KENNETH L. WARTICK, THOMAS MEADOWS, AND PAUL SIEDSMA APPELLANTS
UNITED SERVICES AUTOMOBILE ASSOCIATION; USAA CASUALTY INSURANCE COMPANY; USAA GENERAL INDEMNITY COMPANY; GARRISON PROPERTY AND CASUALTY INSURANCE COMPANY; MARK L. ADAMS; AND KATHERINE S. ADAMS APPELLEES
FROM THE POLK COUNTY CIRCUIT COURT [NO. 57CV-15-104]
HONORABLE JERRY RYAN, JUDGE
Trammell Law Firm, by: Robert D. Trammell; and Walas Law
Firm, PLLC, by: Breean Walas, for appellants.
Mitchell, Williams, Selig, Gates & Woodyard, P.L.L.C.,
by: John Keeling Baker and Megan D. Hargraves, for appellees.
F. VIRDEN, Judge
appeal arises from a class-action lawsuit filed by appellees
Mark and Katherine Adams against appellees United Services
Automobile Association and related companies (collectively
"USAA"). In 2015, the Adamses and USAA entered into
a class-action settlement. Appellants Kenneth Wartick, Thomas
Meadows, and Paul Siedsma objected to the settlement and
attempted to intervene in the case. The Polk County Circuit
Court denied intervention and approved the settlement.
Appellants now appeal the court's rulings. We affirm.
Adamses were insureds under a USAA homeowners policy when
they suffered a covered loss in 2009. They made a claim under
the policy, and USAA paid them the actual cash value (ACV) of
their loss, meaning the cost of repairs minus an amount
attributable to age and wear and tear. However, in
calculating the ACV, USAA depreciated not only the cost of
the materials that would be used in the repairs but the cost
of labor as well.
2013, our supreme court held that an insurer cannot
depreciate labor when calculating ACV. Adams v. Cameron
Mut. Ins. Co., 2013 Ark. 475, 430 S.W.3d 675. After that
ruling, the Adamses filed a class-action lawsuit against USAA
in Polk County Circuit Court asking that they and all others
similarly situated recover the labor costs that USAA
improperly depreciated. The case was removed to federal
court, where the Adamses and USAA engaged in negotiations and
eventually entered into a class-action settlement. The
settlement provided, inter alia, that payments would
be made to those class members who timely submitted a claim
form; that USAA could pay "as much as" $3, 445, 598
to the class members; and that class counsel would receive,
without objection, $1, 850, 000 in fees, expenses, and costs.
reducing their settlement agreement to writing, the Adamses
and USAA voluntarily nonsuited their case in federal court,
refiled the case in Polk County Circuit Court, and asked that
court to approve the settlement pursuant to Ark. R. Civ. P.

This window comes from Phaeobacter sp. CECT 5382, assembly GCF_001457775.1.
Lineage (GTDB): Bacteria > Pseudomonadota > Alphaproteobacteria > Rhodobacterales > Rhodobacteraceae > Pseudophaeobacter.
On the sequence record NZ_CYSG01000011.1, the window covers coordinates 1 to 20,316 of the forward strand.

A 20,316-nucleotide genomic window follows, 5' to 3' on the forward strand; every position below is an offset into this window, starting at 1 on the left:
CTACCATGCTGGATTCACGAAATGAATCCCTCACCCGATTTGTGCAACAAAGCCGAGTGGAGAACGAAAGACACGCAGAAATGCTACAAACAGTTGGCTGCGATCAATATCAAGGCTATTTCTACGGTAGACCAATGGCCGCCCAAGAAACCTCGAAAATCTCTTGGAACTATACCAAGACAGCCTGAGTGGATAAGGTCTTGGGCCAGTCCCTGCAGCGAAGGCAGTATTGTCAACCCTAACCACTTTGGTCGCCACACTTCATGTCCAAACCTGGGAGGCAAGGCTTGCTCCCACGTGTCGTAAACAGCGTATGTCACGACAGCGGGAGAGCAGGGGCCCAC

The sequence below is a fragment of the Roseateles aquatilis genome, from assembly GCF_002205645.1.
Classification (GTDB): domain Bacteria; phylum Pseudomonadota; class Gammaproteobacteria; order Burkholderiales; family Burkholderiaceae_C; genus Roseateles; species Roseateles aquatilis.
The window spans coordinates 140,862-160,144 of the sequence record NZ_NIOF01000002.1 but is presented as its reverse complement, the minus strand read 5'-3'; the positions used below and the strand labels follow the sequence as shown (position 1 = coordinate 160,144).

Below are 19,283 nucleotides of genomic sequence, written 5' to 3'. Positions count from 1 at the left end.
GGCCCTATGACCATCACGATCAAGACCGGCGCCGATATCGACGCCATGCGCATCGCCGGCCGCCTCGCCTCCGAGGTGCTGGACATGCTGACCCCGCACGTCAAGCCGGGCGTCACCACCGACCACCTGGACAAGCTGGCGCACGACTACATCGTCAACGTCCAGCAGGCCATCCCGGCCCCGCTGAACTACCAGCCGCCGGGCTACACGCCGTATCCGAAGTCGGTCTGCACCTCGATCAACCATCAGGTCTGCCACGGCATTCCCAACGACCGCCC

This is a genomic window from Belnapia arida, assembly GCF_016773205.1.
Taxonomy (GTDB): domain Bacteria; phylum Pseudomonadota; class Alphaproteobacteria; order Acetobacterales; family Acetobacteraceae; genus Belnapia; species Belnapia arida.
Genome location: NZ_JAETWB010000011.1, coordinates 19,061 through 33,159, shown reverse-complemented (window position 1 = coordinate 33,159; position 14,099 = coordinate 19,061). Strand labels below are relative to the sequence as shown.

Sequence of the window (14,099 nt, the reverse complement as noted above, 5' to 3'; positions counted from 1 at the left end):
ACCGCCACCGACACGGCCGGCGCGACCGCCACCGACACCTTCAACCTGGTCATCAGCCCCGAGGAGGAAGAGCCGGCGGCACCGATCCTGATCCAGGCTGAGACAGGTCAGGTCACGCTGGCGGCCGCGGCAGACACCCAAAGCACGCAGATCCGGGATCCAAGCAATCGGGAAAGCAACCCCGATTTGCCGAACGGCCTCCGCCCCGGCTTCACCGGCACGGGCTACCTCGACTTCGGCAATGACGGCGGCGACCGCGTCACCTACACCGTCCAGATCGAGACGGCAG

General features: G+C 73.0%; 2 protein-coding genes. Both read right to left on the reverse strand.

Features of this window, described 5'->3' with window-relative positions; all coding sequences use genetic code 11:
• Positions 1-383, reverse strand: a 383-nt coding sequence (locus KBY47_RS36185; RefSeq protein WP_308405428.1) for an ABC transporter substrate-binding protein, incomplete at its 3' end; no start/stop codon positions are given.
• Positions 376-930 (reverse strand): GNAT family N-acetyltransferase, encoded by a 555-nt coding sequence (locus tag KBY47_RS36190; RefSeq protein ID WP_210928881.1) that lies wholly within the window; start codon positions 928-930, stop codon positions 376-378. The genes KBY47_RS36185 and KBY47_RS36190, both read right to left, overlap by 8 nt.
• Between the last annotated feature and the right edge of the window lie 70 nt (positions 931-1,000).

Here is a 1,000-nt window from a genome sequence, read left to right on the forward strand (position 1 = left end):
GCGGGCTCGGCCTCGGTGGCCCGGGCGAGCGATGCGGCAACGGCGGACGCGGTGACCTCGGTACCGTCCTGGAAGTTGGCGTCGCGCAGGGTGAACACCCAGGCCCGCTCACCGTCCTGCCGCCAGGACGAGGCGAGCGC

23(e)(1) (2016). The Polk County
Circuit Court preliminarily approved the settlement in August
2015 and set forth requirements for those who wished to
object to the settlement, opt out of the settlement, or
intervene in the case. Included among the requirements was
that objections must be exercised individually and not as a
member of a group or subclass.
November 16, 2015, appellants filed an "Objection to
Settlement Terms" both as individuals and as
representatives of a group of veterans. They asserted, among other things, that
USAA had violated its fiduciary duty to the veterans by
entering into the settlement; that discovery should be
permitted; that the settlement was moving too quickly; that
the claim form for class members was too lengthy and complex;
that USAA had not committed to paying any particular amount
to the class members; and that the entire process had simply
produced a large attorney's fee. Appellants did not
mention intervention, other than to describe the lawyer who
signed the pleading as the "Attorney for
final-approval hearing on December 16, 2015, appellants
argued that they should be allowed to intervene in the class
action as a matter of right. The court noted, "You have
not filed a motion to intervene, is that correct?"
Appellants responded that, to the contrary, their motion to
intervene was contained in paragraph twenty-three of their
"Objection to Settlement Terms." That paragraph
reads as follows:
MOTION: A subclass of veteran [sic] should be recognized,
constituting all the residents of Arkansas that are not
members of this class, but rather, are all insureds of USAA
during the years of the settlement and therefore legal
"owners." USAA is a member-owned company. USAA does
not have the liberty to deny the truth to the member.
Background: 25 Army officers form USAA in 1922, deciding to
insure each other's automobiles. Their motto:
"Service to the Services." By 1933, those officers
exceeded the reserves required of the Texas regulator, and
$230, 000 was given back to its members. That is why the
sub-class deserves recognition. Today's members are
seeing their money spent unwisely, or, they are entitled to
hear USAA say, "Yes we did it, and let us explain."
The members do not need a Little Rock trial lawyer insist
[sic] the agreement is entered into with no admission of
anything. Five of six active duty officers in Arkansas are
USAA members. They are entitled to petition and be heard.
court ruled that appellants had not in fact moved to
intervene, citing the lack of an actual motion to intervene
and the absence of a pleading setting forth a claim in
intervention as required by Rule 24(c) of the Arkansas Rules
of Civil Procedure. The court went on to overrule
appellants' objections to the settlement, approve the
settlement, and dismiss the class action with prejudice.
the dismissal, appellants filed an "Amended Motion to
Intervene, " which the court treated as a postjudgment
motion for intervention. Upon considering the motion, the
court ruled that it did not meet the standards for
postjudgment intervention under Arkansas law. ...